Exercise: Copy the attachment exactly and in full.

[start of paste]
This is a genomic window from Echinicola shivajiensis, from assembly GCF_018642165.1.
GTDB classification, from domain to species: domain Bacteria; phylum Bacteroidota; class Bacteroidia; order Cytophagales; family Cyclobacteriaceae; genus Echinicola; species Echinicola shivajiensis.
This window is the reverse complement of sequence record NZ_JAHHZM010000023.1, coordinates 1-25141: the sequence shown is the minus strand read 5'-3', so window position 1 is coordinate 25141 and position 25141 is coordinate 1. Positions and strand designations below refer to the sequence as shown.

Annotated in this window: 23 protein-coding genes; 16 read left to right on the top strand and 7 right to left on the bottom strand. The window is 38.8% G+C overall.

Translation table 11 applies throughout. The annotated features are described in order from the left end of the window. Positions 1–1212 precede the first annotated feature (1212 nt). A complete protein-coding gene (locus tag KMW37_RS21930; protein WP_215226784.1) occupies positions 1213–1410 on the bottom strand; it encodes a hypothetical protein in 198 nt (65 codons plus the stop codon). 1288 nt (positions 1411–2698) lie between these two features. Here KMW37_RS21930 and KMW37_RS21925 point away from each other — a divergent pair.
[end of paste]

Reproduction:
This is a genomic window from Echinicola shivajiensis, from assembly GCF_018642165.1.
GTDB classification, from domain to species: domain Bacteria; phylum Bacteroidota; class Bacteroidia; order Cytophagales; family Cyclobacteriaceae; genus Echinicola; species Echinicola shivajiensis.
This window is the reverse complement of sequence record NZ_JAHHZM010000023.1, coordinates 1-25141: the sequence shown is the minus strand read 5'-3', so window position 1 is coordinate 25141 and position 25141 is coordinate 1. Positions and strand designations below refer to the sequence as shown.

Annotated in this window: 23 protein-coding genes; 16 read left to right on the top strand and 7 right to left on the bottom strand. The window is 38.8% G+C overall.

Translation table 11 applies throughout. The annotated features are described in order from the left end of the window. Positions 1–1212 precede the first annotated feature (1212 nt). A complete protein-coding gene (locus tag KMW37_RS21930; protein WP_215226784.1) occupies positions 1213–1410 on the bottom strand; it encodes a hypothetical protein in 198 nt (65 codons plus the stop codon). 1288 nt (positions 1411–2698) lie between these two features. Here KMW37_RS21930 and KMW37_RS21925 point away from each other — a divergent pair.